If you live in Somerville or any of the surrounding areas, it’s likely you’ve traversed the stretch of Beacon Street that runs between Porter Square and Inman Square, either by foot, bus, or car. The stretch is actually part Somerville and part Cambridge and is dotted with several food establishments. On the Northern end, close to Porter Square, there is Petsi Pies, Cafe Rustica, RF O’Sullivan’s, Mixtura, Zoe’s Chinese (which didn’t satisfy the one time I tried it) and Pho ‘n Rice. Halfway down is what some refer to as Dali Square, at the intersection of Beacon and Washington Streets. There you’ll find Dali, Bergamot, and The Biscuit, as well as The Wine and Cheese Cask.
Thai iced tea
Just beyond that intersection is a small restaurant called Thai Hut that caught my eye every time I passed it. Something about its humble exterior and name, combined with the fact that I’m always game to try a new Thai restaurant. We started off with our usual appetizer/beverage, a Thai iced tea. It was as good as any other we’ve had. I haven’t noticed much variation in Thai iced teas, with the exception of the over the top rich one we had at S & I Thai. Continue reading
As spectacular as the nectarine sorbet at Coppa was, we definitely needed a solid dessert course to round out the night. Anita and Alex are big fans of the bar at Sibling Rivalry, so we headed one block north of Coppa for drinks and dessert. The horseshoe-shaped bar is accommodating for groups of people and occupies its own distinct space apart from the main restaurant. Full-sized windows curve around mirroring the shape of the bar and provide views out onto Tremont Street.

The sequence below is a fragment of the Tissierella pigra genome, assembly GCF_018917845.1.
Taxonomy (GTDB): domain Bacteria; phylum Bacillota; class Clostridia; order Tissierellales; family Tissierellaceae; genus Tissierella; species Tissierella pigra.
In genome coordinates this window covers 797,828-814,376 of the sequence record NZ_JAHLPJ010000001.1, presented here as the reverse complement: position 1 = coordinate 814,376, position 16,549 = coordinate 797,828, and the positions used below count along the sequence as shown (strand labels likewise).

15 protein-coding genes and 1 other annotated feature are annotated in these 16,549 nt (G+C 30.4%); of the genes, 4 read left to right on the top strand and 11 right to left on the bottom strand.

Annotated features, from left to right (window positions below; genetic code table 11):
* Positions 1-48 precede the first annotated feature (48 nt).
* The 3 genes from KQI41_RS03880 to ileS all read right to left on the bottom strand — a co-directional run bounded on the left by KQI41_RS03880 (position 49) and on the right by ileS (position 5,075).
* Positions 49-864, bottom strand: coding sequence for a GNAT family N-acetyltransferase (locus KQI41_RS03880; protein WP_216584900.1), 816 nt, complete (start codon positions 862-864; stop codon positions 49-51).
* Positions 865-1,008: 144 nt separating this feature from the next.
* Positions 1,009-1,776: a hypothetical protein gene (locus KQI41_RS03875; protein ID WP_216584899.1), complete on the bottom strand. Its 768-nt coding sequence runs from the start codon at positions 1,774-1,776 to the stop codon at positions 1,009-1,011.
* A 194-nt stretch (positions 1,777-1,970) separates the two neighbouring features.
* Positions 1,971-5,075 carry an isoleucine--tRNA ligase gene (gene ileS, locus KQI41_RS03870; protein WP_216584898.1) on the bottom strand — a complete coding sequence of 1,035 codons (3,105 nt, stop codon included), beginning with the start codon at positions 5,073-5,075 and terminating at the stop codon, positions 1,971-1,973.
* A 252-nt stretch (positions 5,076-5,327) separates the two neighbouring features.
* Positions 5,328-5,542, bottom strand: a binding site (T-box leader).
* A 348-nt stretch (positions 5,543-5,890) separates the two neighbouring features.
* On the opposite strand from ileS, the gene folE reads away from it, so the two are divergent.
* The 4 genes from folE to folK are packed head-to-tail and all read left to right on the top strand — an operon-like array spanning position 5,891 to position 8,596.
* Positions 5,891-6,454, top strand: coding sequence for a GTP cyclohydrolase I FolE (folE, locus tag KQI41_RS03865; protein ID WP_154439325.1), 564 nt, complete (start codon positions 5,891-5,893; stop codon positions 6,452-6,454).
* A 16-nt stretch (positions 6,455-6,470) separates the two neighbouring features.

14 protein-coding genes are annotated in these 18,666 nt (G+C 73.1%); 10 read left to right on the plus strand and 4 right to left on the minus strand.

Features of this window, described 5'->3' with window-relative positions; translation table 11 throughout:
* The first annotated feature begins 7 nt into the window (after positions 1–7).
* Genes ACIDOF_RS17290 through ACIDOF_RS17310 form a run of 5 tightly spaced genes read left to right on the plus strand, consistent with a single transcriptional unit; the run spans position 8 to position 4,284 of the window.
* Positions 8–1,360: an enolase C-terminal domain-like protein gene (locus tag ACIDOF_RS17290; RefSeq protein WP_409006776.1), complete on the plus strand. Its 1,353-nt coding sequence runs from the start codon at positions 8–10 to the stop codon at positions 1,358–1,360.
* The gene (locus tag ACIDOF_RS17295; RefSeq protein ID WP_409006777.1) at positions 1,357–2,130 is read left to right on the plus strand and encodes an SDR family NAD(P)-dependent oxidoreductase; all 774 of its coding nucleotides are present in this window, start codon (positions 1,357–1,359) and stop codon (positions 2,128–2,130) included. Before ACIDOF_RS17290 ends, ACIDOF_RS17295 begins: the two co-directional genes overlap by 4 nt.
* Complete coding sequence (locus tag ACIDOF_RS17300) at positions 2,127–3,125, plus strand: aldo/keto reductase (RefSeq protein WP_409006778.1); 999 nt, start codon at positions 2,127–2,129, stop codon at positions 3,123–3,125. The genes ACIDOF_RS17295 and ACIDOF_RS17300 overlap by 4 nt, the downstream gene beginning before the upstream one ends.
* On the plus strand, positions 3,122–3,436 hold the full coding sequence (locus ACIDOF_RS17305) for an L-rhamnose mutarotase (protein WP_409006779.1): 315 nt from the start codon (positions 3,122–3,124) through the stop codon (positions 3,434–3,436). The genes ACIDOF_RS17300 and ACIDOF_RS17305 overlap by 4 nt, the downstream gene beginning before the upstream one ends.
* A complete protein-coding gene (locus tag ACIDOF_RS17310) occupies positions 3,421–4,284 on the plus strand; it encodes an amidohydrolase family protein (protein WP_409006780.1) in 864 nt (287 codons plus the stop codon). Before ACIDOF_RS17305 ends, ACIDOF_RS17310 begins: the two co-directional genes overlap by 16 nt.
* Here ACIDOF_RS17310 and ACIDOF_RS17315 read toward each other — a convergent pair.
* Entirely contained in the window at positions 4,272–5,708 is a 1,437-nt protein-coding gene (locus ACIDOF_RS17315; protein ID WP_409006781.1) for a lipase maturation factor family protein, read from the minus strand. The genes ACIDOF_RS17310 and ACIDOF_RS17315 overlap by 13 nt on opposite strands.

Banana Coconut Tart chocolate ripple ice cream, espresso chocolate sauce and butter toffee. This was my favorite of the bunch. The soft tart shell held a warm, rich banana filling, topped with a creme anglais and toasted coconut. The tart and creme anglais stood well enough on its own, but the straciatella ice cream was a lovely pairing with both the warm banana and the coconut flavor. Continue reading
Photo by Alex
In the weeks leading up to my move, I had a list of places that I wanted to visit before I left. I ended up barely making a dent in the list, but I did cross off one restaurant that was very high on the list. Three good friends and I headed to Coppa one evening and had an outstanding meal. Coppa, headed up by chefs Jamie Bissonette and Ken Oringer, is known for its nose-to-tail offerings, and more than one person raised an eyebrow when I told them that Coppa was at the top of my list. What you don’t hear as much about are Coppa’s vegetarian dishes. I hadn’t heard much about them myself, but I’d seen photos online of various dishes and had read many an enticing description on the menu.
The restaurant is on the smaller side but has a unique triangle shape that makes the space feel quite open. The restaurant is located on a quiet corner in the South End and during the day, natural light comes in through the front windows and illuminates the bar and exposed brick interior.
I have no review for you today. Instead, this will be a farewell post. Many of you know this, but in a few short weeks, I am moving to New York. I have called Boston home for three and a half years and leaving is bittersweet, to say the least. People have asked if I will continue to blog after I move and the answer is a resounding yes.